A true testament to the richness and popularity of the cuisine of India’s Muslims is the fact that when anyone around the world thinks of the most delicious Indian foods, the first images that spring to mind are a lavish, fragrant biryani or a puffy, flaky naan.
India is home to the world’s second largest Muslim population and over the centuries this community has contributed deeply to the country’s colorful diversity and its rich cultural traditions. One of the heftiest contributions, no doubt, has been in the area of food.
Muslim cuisine is known for its use of rich spices, fragrant herbs and delicate stocks: exactly the stuff of a food lover’s dreams. Growing up in Bombay, I was lucky to have many Muslim friends. Luckier still, they had moms who liked to feed greedy little girls. In fact, some of my most delicious gastronomic memories from India are of the foods I ate at the home of my friend Shahnaz, whose mother was a fabulous cook and made the best biryani I have ever tasted, or the lunch box that my schoolmate Rashida would share with me.
But if Indian Muslim cuisine is in a class of its own, Indian Muslim sweets are out of this world. One such out-of-the-world dessert I want to share with you today is Phirni, or Firni.
Phirni is at once a rustic and sophisticated dish. It’s a creamy milk pudding thickened with a coarse powder of rice. Not unlike a rice pudding, but grinding up the rice gives this dish a completely different flavor. You have to try it to believe it.
I shall never forget the first time I had Phirni, sold by one of the many food vendors who feed hungry travelers on India’s trains. It had never tasted anything quite so delicious, I remember thinking. We were traveling in north India and the Phirni was served in an unglazed clay dish with a narrow base that tapered outward to a wide mouth– kinda like a big Diwali diya. The clay, I later learned, absorbs some of the fluid from the Phirni and helps it set, contributes a very special flavor of its own, and also helps keep the Phirni cool — important because this is one Indian dessert that should always be served chilled.
Traditionally Phirni is of course made with milk but my vegan, dairyfree version is made with almond milk that I made myself with blanched almonds. That’s because I wanted the flavor of the almond milk and its texture to be really delicate in order to retain the pure flavor of the original dish. You can try this with storebought almond milk if you’d rather, but I would advise putting in the extra work and doing it yourself. You can also just buy blanched almonds which would make things much easier. Or, for a variation, you could try using cashews which are also delicious in Indian sweets as a dairy substitute.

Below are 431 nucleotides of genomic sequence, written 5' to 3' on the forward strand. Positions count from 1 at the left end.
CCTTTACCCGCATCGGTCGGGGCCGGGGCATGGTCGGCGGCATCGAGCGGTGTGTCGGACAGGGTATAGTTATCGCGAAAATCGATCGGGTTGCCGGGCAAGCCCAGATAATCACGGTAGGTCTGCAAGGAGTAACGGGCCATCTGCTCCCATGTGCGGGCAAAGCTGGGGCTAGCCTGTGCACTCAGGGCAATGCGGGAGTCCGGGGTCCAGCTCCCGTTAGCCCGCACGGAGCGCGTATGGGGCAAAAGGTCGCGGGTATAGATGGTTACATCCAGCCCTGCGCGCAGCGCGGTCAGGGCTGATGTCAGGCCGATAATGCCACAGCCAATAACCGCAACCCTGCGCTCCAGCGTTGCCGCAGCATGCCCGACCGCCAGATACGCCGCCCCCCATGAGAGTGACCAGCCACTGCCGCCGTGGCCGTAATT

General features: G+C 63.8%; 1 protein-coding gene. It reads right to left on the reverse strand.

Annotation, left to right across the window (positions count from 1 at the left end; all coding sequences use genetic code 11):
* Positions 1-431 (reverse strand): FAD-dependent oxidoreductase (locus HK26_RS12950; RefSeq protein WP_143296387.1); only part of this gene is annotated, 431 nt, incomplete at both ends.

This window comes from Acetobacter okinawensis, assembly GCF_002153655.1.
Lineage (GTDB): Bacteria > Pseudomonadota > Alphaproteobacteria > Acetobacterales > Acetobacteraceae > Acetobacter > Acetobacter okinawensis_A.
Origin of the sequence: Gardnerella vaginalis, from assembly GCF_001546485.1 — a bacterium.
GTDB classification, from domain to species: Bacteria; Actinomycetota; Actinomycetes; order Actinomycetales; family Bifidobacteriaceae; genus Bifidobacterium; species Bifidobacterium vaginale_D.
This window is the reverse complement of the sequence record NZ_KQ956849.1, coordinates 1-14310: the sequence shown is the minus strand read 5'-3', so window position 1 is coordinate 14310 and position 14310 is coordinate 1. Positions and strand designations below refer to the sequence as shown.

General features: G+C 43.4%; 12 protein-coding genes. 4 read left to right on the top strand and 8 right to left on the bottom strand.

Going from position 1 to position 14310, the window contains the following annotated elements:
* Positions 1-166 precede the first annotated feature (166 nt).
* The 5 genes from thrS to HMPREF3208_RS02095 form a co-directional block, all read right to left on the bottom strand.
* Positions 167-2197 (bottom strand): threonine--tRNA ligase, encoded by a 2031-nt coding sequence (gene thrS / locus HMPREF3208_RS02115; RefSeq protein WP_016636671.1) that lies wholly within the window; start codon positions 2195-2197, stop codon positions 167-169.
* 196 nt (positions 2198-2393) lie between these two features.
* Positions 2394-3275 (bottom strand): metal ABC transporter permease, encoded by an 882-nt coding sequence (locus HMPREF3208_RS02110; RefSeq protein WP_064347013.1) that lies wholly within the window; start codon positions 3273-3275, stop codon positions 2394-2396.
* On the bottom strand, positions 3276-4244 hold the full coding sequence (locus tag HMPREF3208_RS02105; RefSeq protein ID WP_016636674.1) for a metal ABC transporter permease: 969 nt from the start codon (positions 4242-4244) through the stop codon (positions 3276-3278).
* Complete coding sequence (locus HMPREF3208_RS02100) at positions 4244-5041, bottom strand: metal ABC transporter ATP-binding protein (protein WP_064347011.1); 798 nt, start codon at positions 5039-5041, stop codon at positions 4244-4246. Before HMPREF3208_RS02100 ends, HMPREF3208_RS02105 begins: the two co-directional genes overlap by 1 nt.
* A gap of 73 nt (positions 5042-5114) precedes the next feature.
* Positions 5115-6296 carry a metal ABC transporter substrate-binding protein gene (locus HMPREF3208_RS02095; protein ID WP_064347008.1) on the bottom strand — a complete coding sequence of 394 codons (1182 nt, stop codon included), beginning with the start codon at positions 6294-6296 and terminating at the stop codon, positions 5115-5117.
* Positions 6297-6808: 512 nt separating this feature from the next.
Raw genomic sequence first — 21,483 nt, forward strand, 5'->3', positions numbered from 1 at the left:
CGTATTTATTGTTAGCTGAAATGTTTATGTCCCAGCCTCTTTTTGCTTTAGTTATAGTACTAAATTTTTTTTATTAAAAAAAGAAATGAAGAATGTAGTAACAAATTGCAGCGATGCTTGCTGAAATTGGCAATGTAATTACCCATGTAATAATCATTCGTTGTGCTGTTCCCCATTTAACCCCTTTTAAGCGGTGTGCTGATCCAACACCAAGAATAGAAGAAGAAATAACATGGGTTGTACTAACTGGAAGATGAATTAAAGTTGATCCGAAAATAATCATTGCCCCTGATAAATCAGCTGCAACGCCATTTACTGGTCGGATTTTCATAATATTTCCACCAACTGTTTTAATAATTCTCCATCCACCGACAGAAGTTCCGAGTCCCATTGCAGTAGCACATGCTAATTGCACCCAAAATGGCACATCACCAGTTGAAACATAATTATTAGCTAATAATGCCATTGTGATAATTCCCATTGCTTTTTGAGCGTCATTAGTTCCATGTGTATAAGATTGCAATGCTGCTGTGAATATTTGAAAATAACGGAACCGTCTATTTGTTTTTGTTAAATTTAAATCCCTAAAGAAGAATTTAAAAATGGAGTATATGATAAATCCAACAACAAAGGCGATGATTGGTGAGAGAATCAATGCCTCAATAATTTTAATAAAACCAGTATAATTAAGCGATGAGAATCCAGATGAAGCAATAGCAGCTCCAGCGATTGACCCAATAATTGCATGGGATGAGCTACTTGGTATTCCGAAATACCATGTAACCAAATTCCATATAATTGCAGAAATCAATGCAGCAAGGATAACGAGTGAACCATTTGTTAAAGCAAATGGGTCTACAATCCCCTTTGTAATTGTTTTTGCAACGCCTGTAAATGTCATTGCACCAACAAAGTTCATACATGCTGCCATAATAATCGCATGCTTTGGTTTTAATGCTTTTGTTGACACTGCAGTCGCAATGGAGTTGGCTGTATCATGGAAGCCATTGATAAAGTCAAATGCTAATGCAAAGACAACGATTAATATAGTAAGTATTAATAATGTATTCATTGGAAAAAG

This is also a really healthy recipe, for a dessert. A serving has only 186 calories and it actually scored an A-minus on the Calorie Count recipe analyzer– how’s that for good eats?
Here’s the recipe. Enjoy!
- 1 cup almonds
- 4 cups water
- 1¼ cups sugar
- 2 tbsp rose water
- ¼ cup basmati rice
- 1 tsp ground cardamom
- 15 cashew nuts, chopped
- Strawberries for garnish (optional)
- The day before you want to make the Phirni, place the almonds in a bowl and pour over enough boiling water to cover the almonds. Set aside overnight.
- Next day, peel the almonds and discard the skins.
- Place the almonds in a blender with 4 cups of water and blend into a very smooth milk. Pour through a sieve to catch any large bits that might have remained, or any pieces of skin.
- In a heavy-bottomed saucepan, bring all but ¼th of a cup of the almond milk to a boil.
- Add the sugar and cook, stirring frequently, over medium-low heat until the milk starts to thicken, about 15 minutes.
- Drain the rice that’s soaking and grind with with the reserved ¼th cup of almond milk.
- Add the rice paste to the almond milk and continue to cook, stirring, for another 15-20 minutes. You want to feel the pudding thickening as time goes by.
- Cover the phirni with a tight-fitting lid and let the mixture cook another five minutes.
- Remove the lid, add the cardamom, rose water and cashew nuts,and cook for another five minutes. Turn off the heat and pour it into individual serving dishes or bowls.
- Garnish with chopped strawberries or nuts. The slight tartness of the strawberries is a perfect flavor pairing with the sweet Phirni. You can also add saffron– soak a generous pinch in 1 tbsp almond milk and add along with the cardamom and cashew nuts.
- Refrigerate the Phirni until thoroughly chilled.